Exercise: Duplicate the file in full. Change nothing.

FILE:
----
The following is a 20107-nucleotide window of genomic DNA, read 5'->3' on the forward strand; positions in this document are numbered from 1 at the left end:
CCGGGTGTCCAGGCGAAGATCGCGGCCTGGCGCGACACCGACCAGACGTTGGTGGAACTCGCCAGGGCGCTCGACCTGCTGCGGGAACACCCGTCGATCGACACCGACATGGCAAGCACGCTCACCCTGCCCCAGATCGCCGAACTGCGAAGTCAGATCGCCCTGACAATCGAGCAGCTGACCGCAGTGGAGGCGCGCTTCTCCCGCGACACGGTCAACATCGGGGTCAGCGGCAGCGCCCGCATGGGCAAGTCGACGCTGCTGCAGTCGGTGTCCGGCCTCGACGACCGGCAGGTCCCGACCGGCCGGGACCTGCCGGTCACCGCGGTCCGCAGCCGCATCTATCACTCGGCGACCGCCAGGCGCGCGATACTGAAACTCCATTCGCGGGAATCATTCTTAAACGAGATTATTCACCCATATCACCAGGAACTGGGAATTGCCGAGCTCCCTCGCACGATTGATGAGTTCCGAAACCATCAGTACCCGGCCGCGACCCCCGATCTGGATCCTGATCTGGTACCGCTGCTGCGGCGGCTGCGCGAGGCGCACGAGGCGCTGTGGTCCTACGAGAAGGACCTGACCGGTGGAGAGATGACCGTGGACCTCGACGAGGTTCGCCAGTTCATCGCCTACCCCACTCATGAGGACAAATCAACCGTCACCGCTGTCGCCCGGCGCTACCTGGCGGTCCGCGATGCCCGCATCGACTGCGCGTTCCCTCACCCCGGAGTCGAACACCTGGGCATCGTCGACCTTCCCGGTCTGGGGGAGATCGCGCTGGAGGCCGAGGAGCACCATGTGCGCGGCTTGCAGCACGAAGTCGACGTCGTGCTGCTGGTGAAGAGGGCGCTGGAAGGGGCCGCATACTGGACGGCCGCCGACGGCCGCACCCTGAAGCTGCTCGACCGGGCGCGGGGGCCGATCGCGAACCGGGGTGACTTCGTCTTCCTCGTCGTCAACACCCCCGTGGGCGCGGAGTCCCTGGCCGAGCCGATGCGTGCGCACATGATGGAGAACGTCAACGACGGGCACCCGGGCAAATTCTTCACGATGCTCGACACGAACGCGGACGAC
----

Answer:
The following is a 20107-nucleotide window of genomic DNA, read 5'->3' on the forward strand; positions in this document are numbered from 1 at the left end:
CCGGGTGTCCAGGCGAAGATCGCGGCCTGGCGCGACACCGACCAGACGTTGGTGGAACTCGCCAGGGCGCTCGACCTGCTGCGGGAACACCCGTCGATCGACACCGACATGGCAAGCACGCTCACCCTGCCCCAGATCGCCGAACTGCGAAGTCAGATCGCCCTGACAATCGAGCAGCTGACCGCAGTGGAGGCGCGCTTCTCCCGCGACACGGTCAACATCGGGGTCAGCGGCAGCGCCCGCATGGGCAAGTCGACGCTGCTGCAGTCGGTGTCCGGCCTCGACGACCGGCAGGTCCCGACCGGCCGGGACCTGCCGGTCACCGCGGTCCGCAGCCGCATCTATCACTCGGCGACCGCCAGGCGCGCGATACTGAAACTCCATTCGCGGGAATCATTCTTAAACGAGATTATTCACCCATATCACCAGGAACTGGGAATTGCCGAGCTCCCTCGCACGATTGATGAGTTCCGAAACCATCAGTACCCGGCCGCGACCCCCGATCTGGATCCTGATCTGGTACCGCTGCTGCGGCGGCTGCGCGAGGCGCACGAGGCGCTGTGGTCCTACGAGAAGGACCTGACCGGTGGAGAGATGACCGTGGACCTCGACGAGGTTCGCCAGTTCATCGCCTACCCCACTCATGAGGACAAATCAACCGTCACCGCTGTCGCCCGGCGCTACCTGGCGGTCCGCGATGCCCGCATCGACTGCGCGTTCCCTCACCCCGGAGTCGAACACCTGGGCATCGTCGACCTTCCCGGTCTGGGGGAGATCGCGCTGGAGGCCGAGGAGCACCATGTGCGCGGCTTGCAGCACGAAGTCGACGTCGTGCTGCTGGTGAAGAGGGCGCTGGAAGGGGCCGCATACTGGACGGCCGCCGACGGCCGCACCCTGAAGCTGCTCGACCGGGCGCGGGGGCCGATCGCGAACCGGGGTGACTTCGTCTTCCTCGTCGTCAACACCCCCGTGGGCGCGGAGTCCCTGGCCGAGCCGATGCGTGCGCACATGATGGAGAACGTCAACGACGGGCACCCGGGCAAATTCTTCACGATGCTCGACACGAACGCGGACGAC